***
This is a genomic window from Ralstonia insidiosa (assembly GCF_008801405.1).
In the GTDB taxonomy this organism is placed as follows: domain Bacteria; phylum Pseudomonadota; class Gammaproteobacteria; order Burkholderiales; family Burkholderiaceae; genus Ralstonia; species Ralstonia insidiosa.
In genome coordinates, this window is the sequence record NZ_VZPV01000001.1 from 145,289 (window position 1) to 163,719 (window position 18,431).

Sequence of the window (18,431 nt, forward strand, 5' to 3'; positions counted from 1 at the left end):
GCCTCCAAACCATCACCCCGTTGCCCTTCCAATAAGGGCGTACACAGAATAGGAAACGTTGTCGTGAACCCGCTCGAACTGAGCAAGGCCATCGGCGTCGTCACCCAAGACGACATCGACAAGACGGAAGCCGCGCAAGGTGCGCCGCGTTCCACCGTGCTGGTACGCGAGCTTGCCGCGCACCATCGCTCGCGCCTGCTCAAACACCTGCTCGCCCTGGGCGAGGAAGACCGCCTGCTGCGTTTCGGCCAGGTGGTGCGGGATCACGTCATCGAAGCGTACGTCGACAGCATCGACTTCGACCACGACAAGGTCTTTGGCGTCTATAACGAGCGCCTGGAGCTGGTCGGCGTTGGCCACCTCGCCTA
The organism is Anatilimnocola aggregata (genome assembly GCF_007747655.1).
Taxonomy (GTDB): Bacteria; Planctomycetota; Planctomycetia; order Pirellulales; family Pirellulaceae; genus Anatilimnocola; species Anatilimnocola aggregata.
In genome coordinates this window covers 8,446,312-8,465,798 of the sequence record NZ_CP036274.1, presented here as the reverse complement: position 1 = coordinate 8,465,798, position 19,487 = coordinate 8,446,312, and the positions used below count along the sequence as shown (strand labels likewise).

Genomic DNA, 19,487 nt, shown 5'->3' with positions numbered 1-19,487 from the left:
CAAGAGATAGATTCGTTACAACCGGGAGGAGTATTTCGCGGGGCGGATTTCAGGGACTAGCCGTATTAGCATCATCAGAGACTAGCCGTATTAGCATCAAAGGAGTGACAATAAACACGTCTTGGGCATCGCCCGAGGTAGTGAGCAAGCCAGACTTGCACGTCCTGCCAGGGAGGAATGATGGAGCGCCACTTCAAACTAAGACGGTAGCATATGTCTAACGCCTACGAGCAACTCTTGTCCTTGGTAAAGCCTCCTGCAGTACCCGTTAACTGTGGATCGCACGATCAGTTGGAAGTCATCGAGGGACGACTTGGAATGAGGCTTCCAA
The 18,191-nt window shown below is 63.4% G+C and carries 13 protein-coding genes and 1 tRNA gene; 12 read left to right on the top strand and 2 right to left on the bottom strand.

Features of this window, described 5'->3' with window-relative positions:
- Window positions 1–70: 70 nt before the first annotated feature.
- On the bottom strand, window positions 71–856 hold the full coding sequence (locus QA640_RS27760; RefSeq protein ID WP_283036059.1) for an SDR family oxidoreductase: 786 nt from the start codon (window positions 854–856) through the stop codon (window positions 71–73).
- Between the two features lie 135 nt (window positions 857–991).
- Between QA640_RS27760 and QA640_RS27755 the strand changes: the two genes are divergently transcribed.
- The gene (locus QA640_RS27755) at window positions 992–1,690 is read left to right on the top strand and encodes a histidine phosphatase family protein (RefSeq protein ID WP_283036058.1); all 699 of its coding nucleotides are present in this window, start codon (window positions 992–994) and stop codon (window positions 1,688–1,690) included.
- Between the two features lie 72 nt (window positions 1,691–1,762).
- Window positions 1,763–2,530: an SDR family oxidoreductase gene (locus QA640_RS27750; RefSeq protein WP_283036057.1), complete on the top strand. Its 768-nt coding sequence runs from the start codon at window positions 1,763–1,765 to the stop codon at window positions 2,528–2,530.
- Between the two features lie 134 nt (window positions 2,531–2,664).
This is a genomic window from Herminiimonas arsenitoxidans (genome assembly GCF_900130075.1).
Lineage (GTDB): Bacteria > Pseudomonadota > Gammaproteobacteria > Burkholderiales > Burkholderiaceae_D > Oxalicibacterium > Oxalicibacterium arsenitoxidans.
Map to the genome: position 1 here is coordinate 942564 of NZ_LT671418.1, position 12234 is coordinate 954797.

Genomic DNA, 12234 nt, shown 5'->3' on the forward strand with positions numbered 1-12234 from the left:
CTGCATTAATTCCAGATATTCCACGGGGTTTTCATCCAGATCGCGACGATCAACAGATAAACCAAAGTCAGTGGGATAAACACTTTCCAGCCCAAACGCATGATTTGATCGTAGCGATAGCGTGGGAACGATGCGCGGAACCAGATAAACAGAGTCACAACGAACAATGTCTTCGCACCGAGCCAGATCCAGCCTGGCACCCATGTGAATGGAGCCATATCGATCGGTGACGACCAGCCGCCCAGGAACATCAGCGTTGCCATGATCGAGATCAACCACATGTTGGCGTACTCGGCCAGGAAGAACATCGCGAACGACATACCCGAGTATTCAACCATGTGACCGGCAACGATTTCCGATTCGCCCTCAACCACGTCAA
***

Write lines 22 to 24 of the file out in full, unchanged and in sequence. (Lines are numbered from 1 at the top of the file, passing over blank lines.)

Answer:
Lineage (GTDB): Bacteria > Pseudomonadota > Gammaproteobacteria > Burkholderiales > Burkholderiaceae_D > Oxalicibacterium > Oxalicibacterium arsenitoxidans.
Map to the genome: position 1 here is coordinate 942564 of NZ_LT671418.1, position 12234 is coordinate 954797.

Genomic DNA, 12234 nt, shown 5'->3' on the forward strand with positions numbered 1-12234 from the left: